rlogin -- remote login


rlogin [-L] [-7] [-8] [-ec] [-l username] hostname


The rlogin command establishes a remote login session from your terminal to the remote machine named hostname.


rlogin takes the following options:

Disable local tty character output processing (stty -opost) for the duration of the session.

Strip local input characters to 7 bits (stty strip).

Do not strip local input characters to 7 bits (stty -strip).

-e c
Specify a different escape character, c, for the line used to disconnect from the remote host. If c is the null string (""), no character is treated as the escape character.

-l username
Specify a different username for the remote login. If you do not use this option, the remote user name used is the same as your local user name.

Escape sequences

Lines that you type which start with the tilde character are ``escape sequences'' (the escape character can be changed using the -e options):

Disconnect from the remote host. Note that this is not the same as a logout, because the local host breaks the connection with no warning to the remote end.

Execute a local sub-shell.

Suspend the login session (only if you are using a shell with Job Control). susp-char is your ``suspend'' character, usually <ctrl><Z> (see tty(1)).



list of trusted host names with shared user names

private list of trusted host name/user name combinations

language-specific message file (See LANG on environ(5).)


Hostnames are listed in the hosts data base, which may be contained in the /etc/hosts file, in the Internet domain name server, or in both. Each host has one official name (the first name in the data base entry), and optionally one or more nicknames. Either official host names or nicknames may be specified in hostname.

If hostname is not specified, rlogin looks at the string by which it is invoked and uses it as the host name. This feature allows a user to create a link to /usr/bin/rlogin that can be named after a frequently accessed host. For example, the symbolic link $HOME/bin/marble pointing to /usr/bin/rlogin can be invoked as marble (if the user's PATH variable contains $HOME/bin).

Each remote machine may have a file named /etc/hosts.equiv containing a list of trusted host names with which it shares user names. Users with the same user name on both the local and remote machine may rlogin from the machines listed in the remote machine's /etc/hosts.equiv file without supplying a password. Individual users may set up a similar private equivalence list with the file .rhosts in their home directories. Each line in this file contains two names: a hostname and a username separated by a space. An entry in a remote user's .rhosts file permits the user named username who is logged into hostname to log in to the remote machine as the remote user without supplying a password. If the name of the local host is not found in the /etc/hosts.equiv file on the remote machine, and the local user name and host name are not found in the remote user's .rhosts file, then the remote machine will prompt for a password. Hostnames listed in /etc/hosts.equiv and .rhosts files must be the official host names listed in the hosts data base; nicknames may not be used in either of these files.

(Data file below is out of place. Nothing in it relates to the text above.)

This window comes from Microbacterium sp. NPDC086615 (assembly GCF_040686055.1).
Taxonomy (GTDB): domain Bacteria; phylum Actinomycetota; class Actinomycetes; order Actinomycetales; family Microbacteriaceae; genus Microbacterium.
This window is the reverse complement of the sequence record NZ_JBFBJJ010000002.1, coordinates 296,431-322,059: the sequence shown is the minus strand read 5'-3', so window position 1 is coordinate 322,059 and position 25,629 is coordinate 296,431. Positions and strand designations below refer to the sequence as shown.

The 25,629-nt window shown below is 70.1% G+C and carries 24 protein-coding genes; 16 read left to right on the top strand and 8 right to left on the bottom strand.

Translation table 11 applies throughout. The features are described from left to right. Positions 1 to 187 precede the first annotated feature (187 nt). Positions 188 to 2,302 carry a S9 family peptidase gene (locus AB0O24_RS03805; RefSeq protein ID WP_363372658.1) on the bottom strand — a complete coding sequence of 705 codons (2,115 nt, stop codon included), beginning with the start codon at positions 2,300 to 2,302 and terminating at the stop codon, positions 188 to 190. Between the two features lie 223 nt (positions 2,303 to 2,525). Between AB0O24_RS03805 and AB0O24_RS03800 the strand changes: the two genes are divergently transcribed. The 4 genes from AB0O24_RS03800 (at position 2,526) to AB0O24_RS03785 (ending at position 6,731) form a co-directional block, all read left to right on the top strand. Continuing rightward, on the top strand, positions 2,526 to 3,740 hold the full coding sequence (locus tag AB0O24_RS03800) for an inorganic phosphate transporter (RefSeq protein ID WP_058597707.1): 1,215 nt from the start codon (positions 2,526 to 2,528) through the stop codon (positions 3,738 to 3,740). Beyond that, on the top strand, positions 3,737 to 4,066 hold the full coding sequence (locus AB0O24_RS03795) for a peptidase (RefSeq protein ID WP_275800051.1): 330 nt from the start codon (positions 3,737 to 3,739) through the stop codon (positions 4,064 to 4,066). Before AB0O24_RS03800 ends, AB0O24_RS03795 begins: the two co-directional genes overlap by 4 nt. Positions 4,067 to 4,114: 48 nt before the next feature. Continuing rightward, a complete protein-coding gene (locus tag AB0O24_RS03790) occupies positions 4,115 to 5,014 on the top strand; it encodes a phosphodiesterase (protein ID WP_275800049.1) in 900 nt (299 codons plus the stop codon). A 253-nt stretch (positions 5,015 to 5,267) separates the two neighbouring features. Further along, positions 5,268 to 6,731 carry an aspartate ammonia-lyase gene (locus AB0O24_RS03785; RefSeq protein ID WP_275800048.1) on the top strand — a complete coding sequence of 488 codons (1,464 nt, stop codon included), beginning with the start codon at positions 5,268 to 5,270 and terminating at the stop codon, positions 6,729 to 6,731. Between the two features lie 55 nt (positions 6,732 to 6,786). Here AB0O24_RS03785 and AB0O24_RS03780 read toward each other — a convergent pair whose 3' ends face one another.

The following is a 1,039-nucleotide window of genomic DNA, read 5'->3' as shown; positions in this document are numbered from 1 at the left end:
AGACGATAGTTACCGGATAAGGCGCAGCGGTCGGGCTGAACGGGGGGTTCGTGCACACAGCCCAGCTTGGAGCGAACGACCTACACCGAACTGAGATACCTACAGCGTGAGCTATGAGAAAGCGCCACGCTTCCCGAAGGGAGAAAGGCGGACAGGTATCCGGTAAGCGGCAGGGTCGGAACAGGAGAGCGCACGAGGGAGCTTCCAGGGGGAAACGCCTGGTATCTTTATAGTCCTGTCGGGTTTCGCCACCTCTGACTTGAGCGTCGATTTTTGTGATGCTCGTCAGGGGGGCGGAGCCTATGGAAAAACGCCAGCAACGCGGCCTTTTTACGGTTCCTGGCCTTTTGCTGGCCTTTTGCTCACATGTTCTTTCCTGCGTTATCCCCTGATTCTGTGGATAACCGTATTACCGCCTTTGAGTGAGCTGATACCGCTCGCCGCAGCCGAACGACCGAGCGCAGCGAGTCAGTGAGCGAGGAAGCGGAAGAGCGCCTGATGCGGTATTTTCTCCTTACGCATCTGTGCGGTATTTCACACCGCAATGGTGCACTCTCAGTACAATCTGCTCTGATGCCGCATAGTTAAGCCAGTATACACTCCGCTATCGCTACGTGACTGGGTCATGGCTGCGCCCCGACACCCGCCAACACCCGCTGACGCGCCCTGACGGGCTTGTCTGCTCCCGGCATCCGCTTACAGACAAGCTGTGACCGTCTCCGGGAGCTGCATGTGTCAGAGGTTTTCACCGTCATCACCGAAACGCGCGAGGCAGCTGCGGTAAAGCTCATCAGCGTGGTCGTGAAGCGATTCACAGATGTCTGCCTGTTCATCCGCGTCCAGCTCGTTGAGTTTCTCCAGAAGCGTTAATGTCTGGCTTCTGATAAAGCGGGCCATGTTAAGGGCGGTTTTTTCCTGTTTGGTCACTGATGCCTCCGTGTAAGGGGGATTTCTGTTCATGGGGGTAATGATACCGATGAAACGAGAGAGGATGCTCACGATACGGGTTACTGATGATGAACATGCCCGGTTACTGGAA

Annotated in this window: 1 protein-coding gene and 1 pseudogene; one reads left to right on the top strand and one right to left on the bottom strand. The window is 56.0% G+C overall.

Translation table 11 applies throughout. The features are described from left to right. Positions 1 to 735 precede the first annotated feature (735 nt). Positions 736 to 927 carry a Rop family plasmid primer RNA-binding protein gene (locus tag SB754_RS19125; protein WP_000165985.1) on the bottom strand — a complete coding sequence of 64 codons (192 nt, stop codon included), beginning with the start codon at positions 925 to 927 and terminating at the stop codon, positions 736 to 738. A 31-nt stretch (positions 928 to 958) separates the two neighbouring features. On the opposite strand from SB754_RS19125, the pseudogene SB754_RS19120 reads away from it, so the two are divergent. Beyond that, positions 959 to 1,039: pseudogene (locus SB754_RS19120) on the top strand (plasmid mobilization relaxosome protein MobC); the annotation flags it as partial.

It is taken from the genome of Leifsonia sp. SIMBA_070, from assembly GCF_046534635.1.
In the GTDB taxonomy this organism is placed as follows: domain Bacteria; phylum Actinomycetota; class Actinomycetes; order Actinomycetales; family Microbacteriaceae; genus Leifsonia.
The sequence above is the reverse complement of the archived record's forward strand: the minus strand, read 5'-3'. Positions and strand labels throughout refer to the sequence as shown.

To counter security problems, the .rhosts file must be owned by either the remote user or by a privileged user.

The remote terminal type is the same as your local terminal type (as given in your environment TERM variable). The terminal or window size is also copied to the remote system if the server supports the option, and changes in size are reflected as well. All echoing takes place at the remote site, so that (except for delays) the remote login is transparent. Flow control using <ctrl><S> and <ctrl><Q> and flushing of input and output on interrupts are handled properly.

If the -L, -7, and -8 options are not used, your local opost and istrip stty settings are maintained.


Note that, when a system is listed in hosts.equiv, its security must be as good as local security. One insecure system listed in hosts.equiv can compromise the security of the entire system.

When a line of the form hostname username appears in hosts.equiv, the user named may log in as anyone in the local password file by using the command

rlogin -l username hostname

where username is any valid user name in the passwd file.

This implementation can only use the TCP network service.


hosts(4tcp), hosts.equiv(4tcp), named(1Mtcp), rsh(1tcp), stty(1), tty(1)
© 2004 The SCO Group, Inc. All rights reserved.
UnixWare 7 Release 7.1.4 - 25 April 2004